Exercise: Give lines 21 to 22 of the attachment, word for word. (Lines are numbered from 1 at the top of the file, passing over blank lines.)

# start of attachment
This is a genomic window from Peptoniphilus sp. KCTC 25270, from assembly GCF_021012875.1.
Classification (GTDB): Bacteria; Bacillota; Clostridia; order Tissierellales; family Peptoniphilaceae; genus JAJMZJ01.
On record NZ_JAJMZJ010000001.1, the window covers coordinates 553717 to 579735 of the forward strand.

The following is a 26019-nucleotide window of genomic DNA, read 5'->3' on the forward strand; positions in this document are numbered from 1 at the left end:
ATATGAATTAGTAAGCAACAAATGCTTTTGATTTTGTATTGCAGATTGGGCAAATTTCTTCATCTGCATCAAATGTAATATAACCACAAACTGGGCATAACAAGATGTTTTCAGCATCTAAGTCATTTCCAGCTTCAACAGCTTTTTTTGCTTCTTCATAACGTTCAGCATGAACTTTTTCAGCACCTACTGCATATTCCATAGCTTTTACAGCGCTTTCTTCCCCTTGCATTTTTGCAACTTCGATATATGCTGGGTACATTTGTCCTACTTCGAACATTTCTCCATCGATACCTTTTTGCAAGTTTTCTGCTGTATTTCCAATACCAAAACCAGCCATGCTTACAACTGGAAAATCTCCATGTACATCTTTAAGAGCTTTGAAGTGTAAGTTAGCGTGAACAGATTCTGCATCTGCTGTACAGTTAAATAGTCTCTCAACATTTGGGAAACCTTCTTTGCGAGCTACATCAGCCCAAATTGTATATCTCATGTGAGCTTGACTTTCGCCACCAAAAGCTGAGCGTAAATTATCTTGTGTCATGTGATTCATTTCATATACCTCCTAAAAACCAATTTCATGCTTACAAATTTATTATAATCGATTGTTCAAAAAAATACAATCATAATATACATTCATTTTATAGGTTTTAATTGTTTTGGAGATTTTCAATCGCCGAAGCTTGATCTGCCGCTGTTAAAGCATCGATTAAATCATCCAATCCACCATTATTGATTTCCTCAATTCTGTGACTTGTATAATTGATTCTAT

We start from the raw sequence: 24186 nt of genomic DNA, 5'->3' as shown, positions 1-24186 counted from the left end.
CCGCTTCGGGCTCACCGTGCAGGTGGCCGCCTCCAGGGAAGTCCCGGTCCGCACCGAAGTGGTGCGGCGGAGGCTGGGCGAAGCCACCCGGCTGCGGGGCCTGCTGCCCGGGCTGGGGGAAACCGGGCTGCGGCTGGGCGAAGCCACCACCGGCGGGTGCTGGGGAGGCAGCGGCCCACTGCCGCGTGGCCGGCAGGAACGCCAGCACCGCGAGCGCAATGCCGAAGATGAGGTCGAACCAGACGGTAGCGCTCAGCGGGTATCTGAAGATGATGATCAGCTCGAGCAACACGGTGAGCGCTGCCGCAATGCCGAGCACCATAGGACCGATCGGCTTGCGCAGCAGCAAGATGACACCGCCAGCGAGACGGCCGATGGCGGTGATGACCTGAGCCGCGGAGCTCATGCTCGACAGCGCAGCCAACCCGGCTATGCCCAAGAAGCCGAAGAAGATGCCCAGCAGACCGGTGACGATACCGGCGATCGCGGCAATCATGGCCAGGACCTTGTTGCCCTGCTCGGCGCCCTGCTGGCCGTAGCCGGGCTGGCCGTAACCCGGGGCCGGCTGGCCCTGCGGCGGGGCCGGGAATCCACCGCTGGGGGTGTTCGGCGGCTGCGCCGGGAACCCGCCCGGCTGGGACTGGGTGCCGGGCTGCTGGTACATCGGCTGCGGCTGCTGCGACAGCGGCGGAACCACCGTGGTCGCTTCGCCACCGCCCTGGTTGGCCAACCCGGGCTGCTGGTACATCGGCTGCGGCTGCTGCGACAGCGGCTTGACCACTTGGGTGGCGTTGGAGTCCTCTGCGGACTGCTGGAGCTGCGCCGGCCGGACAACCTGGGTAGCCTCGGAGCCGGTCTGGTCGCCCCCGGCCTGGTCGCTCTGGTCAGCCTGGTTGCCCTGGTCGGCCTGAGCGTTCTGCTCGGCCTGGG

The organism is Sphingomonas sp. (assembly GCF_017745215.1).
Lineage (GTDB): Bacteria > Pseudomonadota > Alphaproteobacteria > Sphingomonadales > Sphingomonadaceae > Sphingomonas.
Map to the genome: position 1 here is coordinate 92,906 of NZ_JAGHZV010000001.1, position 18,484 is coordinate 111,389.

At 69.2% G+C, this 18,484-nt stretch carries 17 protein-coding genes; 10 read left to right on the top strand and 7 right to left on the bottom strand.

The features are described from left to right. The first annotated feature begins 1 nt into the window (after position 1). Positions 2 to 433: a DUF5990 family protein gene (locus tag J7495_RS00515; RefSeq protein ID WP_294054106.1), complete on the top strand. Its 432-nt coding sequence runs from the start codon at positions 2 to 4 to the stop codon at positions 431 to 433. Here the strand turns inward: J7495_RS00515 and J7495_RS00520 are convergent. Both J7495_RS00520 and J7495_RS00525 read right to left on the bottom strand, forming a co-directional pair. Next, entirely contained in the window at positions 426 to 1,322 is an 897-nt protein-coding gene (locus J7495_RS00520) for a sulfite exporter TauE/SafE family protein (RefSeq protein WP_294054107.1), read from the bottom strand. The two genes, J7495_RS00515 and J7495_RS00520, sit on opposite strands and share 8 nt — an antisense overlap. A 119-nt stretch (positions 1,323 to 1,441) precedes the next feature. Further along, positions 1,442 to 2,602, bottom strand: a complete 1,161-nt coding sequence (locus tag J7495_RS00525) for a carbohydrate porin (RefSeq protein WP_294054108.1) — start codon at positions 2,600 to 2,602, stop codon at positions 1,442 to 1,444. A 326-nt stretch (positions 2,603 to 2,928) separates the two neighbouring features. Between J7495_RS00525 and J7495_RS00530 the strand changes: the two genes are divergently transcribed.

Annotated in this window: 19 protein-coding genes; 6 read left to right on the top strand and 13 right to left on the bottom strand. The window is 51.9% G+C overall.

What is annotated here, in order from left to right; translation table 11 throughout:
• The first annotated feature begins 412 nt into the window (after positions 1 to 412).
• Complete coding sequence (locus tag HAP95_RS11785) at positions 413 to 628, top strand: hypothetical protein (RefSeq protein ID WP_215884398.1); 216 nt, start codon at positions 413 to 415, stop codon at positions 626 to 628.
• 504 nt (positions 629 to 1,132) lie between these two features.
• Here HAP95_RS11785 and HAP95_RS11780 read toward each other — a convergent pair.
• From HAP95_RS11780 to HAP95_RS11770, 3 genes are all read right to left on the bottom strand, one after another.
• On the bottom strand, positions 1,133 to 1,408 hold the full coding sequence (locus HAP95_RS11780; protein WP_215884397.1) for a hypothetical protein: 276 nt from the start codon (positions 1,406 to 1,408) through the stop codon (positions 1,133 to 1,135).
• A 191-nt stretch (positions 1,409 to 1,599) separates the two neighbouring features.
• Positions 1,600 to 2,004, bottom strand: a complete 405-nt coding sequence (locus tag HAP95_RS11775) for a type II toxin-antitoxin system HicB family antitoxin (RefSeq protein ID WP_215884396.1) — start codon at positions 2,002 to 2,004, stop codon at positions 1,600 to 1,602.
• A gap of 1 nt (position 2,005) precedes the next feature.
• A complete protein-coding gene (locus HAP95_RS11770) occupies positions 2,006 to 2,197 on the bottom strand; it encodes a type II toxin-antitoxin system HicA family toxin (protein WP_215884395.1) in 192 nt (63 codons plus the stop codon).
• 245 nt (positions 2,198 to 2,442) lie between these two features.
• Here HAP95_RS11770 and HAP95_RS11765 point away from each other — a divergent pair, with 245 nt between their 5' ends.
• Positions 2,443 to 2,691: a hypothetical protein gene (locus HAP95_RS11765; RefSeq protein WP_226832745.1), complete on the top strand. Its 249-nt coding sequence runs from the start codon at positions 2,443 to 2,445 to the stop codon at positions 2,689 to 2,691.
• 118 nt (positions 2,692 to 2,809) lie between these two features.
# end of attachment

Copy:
• A 191-nt stretch (positions 1,409 to 1,599) separates the two neighbouring features.
• Positions 1,600 to 2,004, bottom strand: a complete 405-nt coding sequence (locus tag HAP95_RS11775) for a type II toxin-antitoxin system HicB family antitoxin (RefSeq protein ID WP_215884396.1) — start codon at positions 2,002 to 2,004, stop codon at positions 1,600 to 1,602.